Sharon Black

 

Moon Jellyfish
(aurelia aurita)

Unhitched, you rise – a Chinese lantern trailing ribbons,
clenching and unclenching,
swallowing space as you sail
with fathomed grace through the dark;
now motionless, adrift; now climbing an invisible cord,
more trick of light than living thing,
a palpitation, a visual echo
of your old name, sea lung.

Your bell’s a nerve net, frilled with cobweb strands;
in the centre four pink gonads glow
like cherry blossoms; tentacles waft
plankton into your mouth’s harbour –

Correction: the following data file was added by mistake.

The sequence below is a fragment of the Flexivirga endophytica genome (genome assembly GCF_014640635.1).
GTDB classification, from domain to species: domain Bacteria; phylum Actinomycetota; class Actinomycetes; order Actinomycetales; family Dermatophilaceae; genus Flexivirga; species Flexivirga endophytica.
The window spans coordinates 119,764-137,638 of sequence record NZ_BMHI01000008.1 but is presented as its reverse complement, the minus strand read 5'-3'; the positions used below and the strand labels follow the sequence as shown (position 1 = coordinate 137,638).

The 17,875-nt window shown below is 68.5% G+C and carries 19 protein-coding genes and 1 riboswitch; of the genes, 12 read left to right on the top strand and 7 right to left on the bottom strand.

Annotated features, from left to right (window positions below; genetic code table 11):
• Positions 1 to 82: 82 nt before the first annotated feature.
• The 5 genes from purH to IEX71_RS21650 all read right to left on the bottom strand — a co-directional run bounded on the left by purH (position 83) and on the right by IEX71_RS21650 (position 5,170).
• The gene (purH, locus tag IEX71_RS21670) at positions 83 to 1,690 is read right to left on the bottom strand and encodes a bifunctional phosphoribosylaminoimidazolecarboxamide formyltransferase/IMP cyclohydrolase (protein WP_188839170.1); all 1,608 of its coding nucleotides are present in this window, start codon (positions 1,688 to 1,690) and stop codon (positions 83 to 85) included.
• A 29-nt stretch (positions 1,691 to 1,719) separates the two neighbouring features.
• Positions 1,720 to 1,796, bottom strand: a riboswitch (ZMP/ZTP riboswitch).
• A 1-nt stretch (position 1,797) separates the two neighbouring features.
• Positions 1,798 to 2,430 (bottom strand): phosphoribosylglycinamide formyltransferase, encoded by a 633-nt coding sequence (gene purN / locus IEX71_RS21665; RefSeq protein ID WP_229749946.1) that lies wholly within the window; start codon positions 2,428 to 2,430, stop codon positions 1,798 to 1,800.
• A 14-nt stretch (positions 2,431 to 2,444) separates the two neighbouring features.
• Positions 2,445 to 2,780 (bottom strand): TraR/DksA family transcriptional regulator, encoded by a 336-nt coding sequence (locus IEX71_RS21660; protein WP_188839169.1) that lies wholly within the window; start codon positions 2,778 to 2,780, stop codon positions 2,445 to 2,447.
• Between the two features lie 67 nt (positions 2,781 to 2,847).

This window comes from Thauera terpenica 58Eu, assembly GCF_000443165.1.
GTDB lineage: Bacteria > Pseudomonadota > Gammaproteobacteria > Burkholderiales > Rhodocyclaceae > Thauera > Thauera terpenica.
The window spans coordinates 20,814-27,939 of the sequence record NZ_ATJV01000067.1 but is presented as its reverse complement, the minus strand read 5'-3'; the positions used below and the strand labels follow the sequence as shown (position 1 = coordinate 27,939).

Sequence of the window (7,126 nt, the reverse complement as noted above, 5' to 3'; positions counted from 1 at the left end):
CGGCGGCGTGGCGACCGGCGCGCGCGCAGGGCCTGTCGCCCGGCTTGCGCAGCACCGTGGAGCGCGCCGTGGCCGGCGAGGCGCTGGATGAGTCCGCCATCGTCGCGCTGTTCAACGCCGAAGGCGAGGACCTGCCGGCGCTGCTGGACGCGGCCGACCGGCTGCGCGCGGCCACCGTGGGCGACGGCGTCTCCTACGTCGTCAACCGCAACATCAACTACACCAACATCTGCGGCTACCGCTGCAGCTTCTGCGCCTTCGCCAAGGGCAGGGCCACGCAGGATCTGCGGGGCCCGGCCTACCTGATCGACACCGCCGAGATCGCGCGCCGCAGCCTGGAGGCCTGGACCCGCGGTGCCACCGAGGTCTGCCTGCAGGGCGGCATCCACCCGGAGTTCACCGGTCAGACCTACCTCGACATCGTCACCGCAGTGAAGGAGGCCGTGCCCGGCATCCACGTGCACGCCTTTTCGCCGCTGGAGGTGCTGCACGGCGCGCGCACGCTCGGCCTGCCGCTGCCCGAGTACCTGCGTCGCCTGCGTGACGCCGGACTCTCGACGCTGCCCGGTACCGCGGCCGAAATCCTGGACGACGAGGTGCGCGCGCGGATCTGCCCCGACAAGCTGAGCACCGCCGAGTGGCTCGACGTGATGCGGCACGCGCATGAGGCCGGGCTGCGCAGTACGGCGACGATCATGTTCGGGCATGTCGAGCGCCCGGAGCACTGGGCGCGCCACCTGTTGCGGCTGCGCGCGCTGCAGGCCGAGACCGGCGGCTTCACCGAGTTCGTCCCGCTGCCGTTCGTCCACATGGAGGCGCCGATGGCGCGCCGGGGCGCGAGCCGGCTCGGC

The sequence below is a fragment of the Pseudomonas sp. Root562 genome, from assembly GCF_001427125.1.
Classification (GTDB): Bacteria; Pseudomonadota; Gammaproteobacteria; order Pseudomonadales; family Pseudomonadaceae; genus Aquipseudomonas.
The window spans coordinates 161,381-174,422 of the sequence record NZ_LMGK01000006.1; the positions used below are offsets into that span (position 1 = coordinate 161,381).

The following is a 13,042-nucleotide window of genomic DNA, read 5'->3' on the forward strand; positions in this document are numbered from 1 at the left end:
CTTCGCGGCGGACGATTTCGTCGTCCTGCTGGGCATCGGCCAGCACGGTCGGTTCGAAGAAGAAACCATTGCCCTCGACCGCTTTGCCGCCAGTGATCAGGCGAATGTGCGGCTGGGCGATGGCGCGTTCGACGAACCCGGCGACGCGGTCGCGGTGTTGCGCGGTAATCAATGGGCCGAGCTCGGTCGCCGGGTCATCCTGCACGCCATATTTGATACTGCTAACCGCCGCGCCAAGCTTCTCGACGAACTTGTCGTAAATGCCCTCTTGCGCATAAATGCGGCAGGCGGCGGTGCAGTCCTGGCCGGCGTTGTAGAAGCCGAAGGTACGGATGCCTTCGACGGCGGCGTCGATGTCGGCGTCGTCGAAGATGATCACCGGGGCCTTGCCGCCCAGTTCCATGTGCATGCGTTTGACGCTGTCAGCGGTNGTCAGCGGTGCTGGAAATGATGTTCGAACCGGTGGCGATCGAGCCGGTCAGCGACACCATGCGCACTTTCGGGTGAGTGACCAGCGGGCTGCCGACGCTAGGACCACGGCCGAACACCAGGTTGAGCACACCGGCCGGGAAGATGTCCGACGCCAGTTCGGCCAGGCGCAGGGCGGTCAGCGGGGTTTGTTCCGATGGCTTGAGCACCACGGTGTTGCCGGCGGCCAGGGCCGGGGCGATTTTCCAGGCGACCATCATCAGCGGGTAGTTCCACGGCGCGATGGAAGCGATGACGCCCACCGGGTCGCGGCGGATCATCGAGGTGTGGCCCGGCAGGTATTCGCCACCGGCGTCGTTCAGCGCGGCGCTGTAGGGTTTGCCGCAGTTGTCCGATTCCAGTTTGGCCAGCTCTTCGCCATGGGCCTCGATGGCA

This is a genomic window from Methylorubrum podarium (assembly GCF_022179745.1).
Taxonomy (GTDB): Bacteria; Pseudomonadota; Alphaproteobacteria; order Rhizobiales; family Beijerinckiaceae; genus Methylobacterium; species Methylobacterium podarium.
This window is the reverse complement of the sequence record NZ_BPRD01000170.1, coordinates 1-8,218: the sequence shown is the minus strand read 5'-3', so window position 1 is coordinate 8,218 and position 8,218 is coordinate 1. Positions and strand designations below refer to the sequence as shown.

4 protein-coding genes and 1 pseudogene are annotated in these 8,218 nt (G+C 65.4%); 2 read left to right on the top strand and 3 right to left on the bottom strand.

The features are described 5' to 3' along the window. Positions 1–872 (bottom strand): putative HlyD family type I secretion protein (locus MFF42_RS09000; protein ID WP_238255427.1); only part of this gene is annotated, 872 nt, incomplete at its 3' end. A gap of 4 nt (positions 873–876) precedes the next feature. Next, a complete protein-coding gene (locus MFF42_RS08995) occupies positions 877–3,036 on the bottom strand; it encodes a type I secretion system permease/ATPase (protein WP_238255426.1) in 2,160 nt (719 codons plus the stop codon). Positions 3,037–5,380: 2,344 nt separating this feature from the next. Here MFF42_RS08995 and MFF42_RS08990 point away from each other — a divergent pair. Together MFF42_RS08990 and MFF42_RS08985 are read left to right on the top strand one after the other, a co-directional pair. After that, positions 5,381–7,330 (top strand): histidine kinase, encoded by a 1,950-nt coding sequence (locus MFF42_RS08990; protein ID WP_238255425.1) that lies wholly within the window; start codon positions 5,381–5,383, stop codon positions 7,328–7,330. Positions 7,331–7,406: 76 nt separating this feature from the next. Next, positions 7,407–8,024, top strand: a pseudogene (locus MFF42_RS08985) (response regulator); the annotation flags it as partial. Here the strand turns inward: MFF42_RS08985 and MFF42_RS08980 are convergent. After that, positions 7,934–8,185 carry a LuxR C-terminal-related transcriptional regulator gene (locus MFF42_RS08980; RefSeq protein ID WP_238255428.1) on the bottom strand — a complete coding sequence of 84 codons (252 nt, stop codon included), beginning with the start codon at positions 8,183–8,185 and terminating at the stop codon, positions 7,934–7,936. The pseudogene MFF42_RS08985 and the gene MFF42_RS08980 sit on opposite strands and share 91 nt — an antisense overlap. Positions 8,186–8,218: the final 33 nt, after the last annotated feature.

like the mind feeling its way into a half-remembered idea, the tongue
into a familiar sex, the way we sense, by degrees,                        
the murmur of wind, the brush                                              
of weed against ankles, the shiver of wing-beat
as a fulmar skims the foam.

On bright nights you gather in your thousands,
phosphorous, moon spawn,
utterly dependent on your mother’s pull, a bloom
of photons returning to their source,
a fleet retreating to the carrier, the flux
of neurons during each inhalation
as the breath journeys through sleep,
washes up with a sigh.

 

(from my collection 'The Art of Egg', published by Two Ravens Press)

Copyright © Sharon Black 2012